Karl Rove, executive privilege and the Clinton defense
I have said almost nothing about the MSM/DNC attacks on Karl Rove because the blogosphere has done a pretty good job of exposing the attackers for the frauds that they are. But I noticed one item in the news today that reminds me of Bill Clinton by contrast. AP's report today contained the following quote:
Rove's attorney, Robert Luskin, said his client answered all the questions prosecutors asked during three grand jury appearances, never invoking his Fifth Amendment right against self-incrimination or the president's executive privilege guaranteeing confidential advice from aides.
How long did Clinton stall his perjury investigation because his lawyers were using various delaying tactics? How many months were wasted in court because Clinton was asserting "executive privilege"? Rove has done none of this. Rove has apparently cooperated fully.
Joe Sobran wrote the following about Clinton's tactics in 1998:
Whenever the police pull me over, which I'm afraid is a common occurrence, I figure it's in my interest to be nice and cooperate. The offense is invariably minor -- an expired sticker in my windshield -- and there's no point in being ornery with the man who holds the discretionary power either to stick me with a $50 fine or to let me go with a warning.emphasis added
It might be different if I knew that if a cop stopped me, he was bound to find that I was carrying a bullet-riddled body in the trunk. In that case, the logic of the situation might dictate a shootout. Being cooperative wouldn't get me far if the offense was serious.
Not that I can really picture myself shooting a cop; being nice is more my style, which is why I usually get in trouble for expired stickers rather than murder in the first place. But you see what I mean.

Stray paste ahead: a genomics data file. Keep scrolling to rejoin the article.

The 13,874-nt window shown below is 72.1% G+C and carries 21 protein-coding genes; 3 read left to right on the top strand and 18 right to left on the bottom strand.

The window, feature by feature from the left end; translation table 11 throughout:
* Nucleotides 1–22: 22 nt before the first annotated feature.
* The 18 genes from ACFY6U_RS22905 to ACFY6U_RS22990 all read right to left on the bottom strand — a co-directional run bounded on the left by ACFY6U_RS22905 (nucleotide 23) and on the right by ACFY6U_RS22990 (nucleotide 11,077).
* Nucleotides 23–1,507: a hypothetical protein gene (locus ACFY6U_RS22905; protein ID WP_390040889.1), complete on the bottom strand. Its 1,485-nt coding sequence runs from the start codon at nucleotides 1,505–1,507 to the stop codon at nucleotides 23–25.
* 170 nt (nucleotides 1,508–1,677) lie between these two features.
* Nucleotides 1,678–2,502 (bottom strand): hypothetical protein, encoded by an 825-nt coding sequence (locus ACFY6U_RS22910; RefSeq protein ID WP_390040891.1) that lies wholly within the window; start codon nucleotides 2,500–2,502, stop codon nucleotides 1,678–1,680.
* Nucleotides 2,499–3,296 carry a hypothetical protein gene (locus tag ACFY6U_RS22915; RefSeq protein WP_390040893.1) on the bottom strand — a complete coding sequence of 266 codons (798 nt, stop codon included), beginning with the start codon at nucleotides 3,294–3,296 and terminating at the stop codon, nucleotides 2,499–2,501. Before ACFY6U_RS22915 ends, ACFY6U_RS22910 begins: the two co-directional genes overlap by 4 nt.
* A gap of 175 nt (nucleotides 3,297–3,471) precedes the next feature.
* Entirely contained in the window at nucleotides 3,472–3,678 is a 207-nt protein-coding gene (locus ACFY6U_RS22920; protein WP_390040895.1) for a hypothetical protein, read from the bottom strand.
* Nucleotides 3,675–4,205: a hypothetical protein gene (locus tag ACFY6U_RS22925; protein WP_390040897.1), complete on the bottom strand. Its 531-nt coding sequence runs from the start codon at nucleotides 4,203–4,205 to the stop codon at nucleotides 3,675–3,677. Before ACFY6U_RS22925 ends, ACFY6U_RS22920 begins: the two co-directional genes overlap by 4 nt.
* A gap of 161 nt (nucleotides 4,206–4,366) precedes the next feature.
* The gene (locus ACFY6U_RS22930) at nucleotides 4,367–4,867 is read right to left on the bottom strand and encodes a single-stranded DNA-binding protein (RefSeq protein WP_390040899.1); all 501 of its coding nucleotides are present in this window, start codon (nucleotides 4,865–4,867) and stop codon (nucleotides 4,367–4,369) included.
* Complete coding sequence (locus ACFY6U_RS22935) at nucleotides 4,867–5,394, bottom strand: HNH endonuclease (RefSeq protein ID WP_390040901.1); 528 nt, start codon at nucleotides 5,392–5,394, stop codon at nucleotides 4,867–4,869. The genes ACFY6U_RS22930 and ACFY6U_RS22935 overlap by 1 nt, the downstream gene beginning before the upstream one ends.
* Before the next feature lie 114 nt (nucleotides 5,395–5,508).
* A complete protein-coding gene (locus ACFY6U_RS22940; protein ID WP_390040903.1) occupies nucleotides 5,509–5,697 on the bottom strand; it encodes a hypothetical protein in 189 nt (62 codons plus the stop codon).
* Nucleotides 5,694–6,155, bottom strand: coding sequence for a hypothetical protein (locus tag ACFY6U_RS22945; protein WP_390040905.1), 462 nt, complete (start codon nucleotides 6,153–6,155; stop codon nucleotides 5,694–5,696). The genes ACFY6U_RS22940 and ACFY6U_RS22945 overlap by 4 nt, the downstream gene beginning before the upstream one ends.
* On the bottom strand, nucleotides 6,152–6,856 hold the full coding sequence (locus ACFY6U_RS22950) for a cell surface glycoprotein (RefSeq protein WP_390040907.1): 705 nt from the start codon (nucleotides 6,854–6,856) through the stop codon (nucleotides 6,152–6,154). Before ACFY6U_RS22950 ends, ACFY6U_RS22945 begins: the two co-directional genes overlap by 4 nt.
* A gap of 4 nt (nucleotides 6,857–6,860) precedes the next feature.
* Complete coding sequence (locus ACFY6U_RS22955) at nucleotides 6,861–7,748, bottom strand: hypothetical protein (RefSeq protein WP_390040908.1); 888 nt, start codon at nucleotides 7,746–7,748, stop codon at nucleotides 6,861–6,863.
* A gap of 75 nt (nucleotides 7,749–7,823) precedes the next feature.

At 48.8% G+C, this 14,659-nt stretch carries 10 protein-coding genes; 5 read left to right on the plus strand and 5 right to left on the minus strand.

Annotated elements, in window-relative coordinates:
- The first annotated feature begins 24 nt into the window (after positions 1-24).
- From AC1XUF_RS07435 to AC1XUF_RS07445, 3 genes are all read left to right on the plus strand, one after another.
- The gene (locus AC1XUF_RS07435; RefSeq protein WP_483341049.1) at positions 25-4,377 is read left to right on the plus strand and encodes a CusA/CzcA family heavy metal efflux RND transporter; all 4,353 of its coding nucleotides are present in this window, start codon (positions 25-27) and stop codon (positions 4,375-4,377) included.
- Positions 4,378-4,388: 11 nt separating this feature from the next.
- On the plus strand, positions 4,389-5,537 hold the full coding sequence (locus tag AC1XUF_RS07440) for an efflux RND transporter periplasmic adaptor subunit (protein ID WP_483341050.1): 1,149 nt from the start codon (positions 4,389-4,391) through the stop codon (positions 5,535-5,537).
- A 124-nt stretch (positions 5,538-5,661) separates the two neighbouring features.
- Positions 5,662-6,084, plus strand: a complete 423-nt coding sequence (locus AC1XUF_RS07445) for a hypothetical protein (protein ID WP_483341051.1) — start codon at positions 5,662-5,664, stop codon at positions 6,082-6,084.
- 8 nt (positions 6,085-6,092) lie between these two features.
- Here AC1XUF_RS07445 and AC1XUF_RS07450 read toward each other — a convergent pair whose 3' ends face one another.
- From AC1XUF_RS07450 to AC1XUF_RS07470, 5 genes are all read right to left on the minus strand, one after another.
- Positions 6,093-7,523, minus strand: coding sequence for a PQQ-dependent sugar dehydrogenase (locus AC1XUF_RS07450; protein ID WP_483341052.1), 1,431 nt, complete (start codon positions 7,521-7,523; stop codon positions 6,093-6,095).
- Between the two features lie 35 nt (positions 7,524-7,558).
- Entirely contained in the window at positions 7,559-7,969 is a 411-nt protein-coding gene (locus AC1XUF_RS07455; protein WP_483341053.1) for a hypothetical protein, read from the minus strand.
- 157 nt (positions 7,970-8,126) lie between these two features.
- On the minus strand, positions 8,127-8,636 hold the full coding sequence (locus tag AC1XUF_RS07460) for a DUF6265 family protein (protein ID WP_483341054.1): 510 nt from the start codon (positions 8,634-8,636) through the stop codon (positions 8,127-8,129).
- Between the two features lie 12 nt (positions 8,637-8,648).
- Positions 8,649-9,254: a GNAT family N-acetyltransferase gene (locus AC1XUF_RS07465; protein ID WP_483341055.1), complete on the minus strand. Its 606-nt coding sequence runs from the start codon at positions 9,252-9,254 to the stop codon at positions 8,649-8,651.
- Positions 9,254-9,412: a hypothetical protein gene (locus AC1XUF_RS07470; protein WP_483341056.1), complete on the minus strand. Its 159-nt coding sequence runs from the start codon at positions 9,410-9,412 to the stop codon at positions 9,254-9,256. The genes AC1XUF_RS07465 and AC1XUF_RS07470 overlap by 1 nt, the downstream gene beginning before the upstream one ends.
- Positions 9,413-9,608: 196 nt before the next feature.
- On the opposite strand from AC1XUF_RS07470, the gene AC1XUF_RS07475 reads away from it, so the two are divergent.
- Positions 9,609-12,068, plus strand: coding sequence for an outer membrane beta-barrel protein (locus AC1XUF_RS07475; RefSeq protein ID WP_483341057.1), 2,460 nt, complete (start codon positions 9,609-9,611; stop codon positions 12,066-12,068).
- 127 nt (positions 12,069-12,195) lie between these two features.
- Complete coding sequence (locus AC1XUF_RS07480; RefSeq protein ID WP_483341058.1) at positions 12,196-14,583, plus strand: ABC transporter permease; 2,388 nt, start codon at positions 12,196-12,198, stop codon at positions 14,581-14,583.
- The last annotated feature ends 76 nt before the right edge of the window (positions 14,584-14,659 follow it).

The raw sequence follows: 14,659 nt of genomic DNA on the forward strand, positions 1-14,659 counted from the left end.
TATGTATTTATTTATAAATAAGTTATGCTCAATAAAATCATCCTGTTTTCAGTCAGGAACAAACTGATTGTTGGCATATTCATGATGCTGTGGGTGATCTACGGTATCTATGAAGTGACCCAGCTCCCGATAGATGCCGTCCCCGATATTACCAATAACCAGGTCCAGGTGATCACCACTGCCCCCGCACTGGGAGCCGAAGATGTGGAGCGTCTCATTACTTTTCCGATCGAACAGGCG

That's why it's interesting that Bill Clinton should be conducting a hate campaign against special prosecutor Kenneth Starr. And the key fact is that it began long before the Monica Lewinsky story broke.
Clinton's normal style is conciliatory and ingratiating. Like any good politician, he knows better than to make enemies he doesn't need, and you'd expect him to be the last man to antagonize someone who was conducting a criminal investigation.
And yet he and James Carville were accusing Starr of political motives nearly as soon as Starr took over the Whitewater investigation. . . . . . But there is another obvious motive for both Clinton and McDougal: fear.
If Clinton has, so to speak, a bullet-riddled body in the trunk, and Starr is the cop, Clinton realized that being nice wouldn't get him out of this jam. Knowing what Starr was bound to discover, he quickly went into the shootout mode, hoping to discredit Starr personally before Starr could announce what was found in the trunk.
. . . . .
For the guilty who hope to escape, cooperation with the prosecution is utterly irrational. The rational course is to frustrate and, if possible, destroy the prosecutor.
But in the warped mind of the followers of MSM/DNC, Clinton will always be the innocent victim, while Rove will always be guilty.
[It is interesting to note also that the MSM/DNC kool-aid drinkers know exactly what crimes Clinton is innocent of, while being unable to explain what Rove is guilty of. "Clinton is absolutely innocent of perjury, selling secrets to the Chinese, selling plots in Arlington, defrauding investors in his Arkansas land scheme, bombing foreign countries to distract attention from his domestic troubles, raping Juanita Broadrick, misusing FBI files, etc. Rove is guilty of whatever that guy on TV said he did. . ." ]
Isn't it nice finally to have a White House that is not engaged in the stonewall-of-the-week?